Common Varicose Veins Questions
Next, there is a physical examination, focusing on the legs, feet, and other affected areas. This exam will check for swelling, tender spots, and any changes in skin color. Varicosities that cause pain, soreness, and muscle fatigue or cramping are examined further with an ultrasound. This exam does not hurt and takes about an hour to complete. A series of blood vessel measurements will be taken to determine the degree of varicose vein insufficiency. Based on these measurements and the individual’s symptoms, a treatment plan will be made. Cosmetic treatments for Spider and Varicose veins are usually not covered by most insurances.
VARICOSE VEINS TREATMENTS
Radiofrequency ablation is another option for large varicose veins. The principle is similar to endovenous lasers. A small catheter delivers radiofrequency energy (instead of laser energy) directly into the vein wall, causing it to heat up and collapse. After about a year, the vein disappears. The results are comparable to vein surgery, with significantly less risk and pain.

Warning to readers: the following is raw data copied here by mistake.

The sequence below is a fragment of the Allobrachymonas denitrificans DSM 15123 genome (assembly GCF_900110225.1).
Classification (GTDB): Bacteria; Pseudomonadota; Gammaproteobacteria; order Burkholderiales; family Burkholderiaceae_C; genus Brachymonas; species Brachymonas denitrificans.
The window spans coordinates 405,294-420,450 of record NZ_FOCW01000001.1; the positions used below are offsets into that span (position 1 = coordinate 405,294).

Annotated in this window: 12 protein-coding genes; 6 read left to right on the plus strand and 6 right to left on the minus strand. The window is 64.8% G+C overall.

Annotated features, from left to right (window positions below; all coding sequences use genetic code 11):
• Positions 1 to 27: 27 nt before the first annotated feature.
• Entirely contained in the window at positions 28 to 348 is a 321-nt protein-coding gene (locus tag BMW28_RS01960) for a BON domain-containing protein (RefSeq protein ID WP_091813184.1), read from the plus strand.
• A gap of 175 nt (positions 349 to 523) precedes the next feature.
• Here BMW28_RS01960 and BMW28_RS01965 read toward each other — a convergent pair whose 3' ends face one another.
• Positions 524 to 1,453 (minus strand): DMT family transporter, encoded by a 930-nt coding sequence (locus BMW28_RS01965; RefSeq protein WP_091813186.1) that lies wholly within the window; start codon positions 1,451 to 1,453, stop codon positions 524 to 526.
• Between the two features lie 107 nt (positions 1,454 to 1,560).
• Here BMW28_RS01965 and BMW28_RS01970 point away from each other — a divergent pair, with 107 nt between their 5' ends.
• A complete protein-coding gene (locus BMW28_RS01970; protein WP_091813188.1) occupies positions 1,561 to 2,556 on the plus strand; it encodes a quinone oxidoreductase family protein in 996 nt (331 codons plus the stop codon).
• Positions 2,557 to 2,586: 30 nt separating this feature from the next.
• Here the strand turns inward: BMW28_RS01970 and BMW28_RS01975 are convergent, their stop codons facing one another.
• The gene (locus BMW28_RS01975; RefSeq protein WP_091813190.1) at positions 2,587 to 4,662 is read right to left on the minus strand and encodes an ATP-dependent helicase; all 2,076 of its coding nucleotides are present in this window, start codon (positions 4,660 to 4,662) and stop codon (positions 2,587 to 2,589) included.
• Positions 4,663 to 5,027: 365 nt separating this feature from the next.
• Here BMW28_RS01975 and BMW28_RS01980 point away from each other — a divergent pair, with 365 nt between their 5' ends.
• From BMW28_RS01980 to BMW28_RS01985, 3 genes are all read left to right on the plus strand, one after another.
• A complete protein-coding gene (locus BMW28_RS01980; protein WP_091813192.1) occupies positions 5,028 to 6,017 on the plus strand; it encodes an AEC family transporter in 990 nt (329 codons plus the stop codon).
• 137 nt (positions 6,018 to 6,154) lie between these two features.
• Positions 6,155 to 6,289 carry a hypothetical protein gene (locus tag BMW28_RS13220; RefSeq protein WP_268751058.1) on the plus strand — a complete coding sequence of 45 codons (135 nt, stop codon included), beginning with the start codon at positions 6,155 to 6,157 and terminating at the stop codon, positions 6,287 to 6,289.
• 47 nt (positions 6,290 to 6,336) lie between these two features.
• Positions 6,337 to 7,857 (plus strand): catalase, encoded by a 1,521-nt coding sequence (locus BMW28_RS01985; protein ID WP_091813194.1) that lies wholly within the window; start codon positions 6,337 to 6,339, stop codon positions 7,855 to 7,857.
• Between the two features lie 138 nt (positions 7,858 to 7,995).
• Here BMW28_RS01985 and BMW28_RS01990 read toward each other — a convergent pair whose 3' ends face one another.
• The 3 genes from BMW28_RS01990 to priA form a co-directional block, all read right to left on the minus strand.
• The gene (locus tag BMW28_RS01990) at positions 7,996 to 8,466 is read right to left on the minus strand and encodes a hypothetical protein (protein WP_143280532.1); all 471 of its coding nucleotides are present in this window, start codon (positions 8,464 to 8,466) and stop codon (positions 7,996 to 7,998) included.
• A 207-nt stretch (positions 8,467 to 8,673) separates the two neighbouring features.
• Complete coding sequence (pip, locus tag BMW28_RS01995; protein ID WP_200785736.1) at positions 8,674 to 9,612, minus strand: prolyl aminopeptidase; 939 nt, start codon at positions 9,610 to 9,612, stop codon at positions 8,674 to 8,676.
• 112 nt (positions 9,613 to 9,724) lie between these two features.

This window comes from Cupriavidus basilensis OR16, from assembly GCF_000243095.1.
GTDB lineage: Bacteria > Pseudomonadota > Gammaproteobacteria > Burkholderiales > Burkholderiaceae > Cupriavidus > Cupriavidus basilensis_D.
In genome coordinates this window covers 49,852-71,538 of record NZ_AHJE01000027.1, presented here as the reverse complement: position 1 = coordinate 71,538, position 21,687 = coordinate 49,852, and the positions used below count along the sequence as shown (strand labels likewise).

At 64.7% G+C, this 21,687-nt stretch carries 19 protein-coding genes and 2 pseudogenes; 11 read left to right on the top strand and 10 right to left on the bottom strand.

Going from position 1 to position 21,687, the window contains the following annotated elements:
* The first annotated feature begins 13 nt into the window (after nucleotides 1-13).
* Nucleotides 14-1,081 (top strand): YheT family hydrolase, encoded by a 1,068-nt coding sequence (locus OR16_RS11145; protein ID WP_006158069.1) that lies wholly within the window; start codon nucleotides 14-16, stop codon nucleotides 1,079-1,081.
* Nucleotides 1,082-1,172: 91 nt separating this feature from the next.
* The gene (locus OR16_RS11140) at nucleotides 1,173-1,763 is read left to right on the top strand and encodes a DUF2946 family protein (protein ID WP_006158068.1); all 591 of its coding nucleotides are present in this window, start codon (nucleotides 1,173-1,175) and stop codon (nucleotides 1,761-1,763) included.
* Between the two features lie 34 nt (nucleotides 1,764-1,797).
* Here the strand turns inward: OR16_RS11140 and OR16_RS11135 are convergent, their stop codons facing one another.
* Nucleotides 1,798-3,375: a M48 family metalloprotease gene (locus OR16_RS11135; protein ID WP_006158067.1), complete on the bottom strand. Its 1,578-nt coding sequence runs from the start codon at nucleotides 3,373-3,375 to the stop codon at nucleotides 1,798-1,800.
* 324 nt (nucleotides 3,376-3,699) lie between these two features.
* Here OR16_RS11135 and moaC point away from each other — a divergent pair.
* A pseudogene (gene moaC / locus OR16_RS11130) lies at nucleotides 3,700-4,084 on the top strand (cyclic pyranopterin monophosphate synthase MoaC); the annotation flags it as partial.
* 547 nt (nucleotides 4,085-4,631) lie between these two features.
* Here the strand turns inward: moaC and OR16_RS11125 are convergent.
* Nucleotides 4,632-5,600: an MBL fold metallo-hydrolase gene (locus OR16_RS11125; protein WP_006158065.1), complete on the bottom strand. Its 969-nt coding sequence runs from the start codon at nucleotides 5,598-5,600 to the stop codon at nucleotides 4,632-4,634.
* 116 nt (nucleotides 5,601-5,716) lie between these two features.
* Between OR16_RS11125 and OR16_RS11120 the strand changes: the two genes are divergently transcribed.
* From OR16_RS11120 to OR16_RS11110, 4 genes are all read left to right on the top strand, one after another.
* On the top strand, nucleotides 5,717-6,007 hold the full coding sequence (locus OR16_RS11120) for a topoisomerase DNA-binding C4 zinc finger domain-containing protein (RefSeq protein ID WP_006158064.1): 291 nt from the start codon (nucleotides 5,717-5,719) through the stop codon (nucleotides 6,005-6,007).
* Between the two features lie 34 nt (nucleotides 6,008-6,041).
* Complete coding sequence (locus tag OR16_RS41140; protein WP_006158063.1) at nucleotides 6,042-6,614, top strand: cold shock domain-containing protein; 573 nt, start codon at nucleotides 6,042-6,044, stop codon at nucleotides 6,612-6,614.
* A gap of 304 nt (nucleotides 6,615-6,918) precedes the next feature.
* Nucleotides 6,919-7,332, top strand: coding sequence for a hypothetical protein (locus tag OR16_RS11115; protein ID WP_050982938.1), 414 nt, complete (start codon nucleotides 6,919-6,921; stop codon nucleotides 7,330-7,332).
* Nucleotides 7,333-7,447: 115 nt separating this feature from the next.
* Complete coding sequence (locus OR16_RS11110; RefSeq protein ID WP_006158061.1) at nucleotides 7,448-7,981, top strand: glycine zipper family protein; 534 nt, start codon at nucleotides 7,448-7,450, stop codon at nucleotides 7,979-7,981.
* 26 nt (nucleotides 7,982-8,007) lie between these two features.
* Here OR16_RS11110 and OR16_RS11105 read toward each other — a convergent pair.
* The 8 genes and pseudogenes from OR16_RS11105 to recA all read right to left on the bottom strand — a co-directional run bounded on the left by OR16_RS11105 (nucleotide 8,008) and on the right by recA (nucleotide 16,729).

Vein ligation & Phlebectomy
For varicose veins that do not respond to other treatments, a small, minimally invasive surgery can be considered. This common procedure consists of vein ligation and Phlebectomy — the tying off of an affected vein and removing the problematic segment through small incisions in the skin. This may be done with local or MAC anesthesia. If the vein is near the skin’s surface, it may be possible to remove it through a tiny incision that does not need stitches.
BEFORE AND AFTER
Vein ligation and stripping successfully remove varicose veins in most people. The procedure does not require a hospital stay, and most patients can return to work in a few days. It is important to consider that surgery done for cosmetic reasons may not be covered by insurance. In addition, there are now less invasive techniques for eliminating large varicose veins.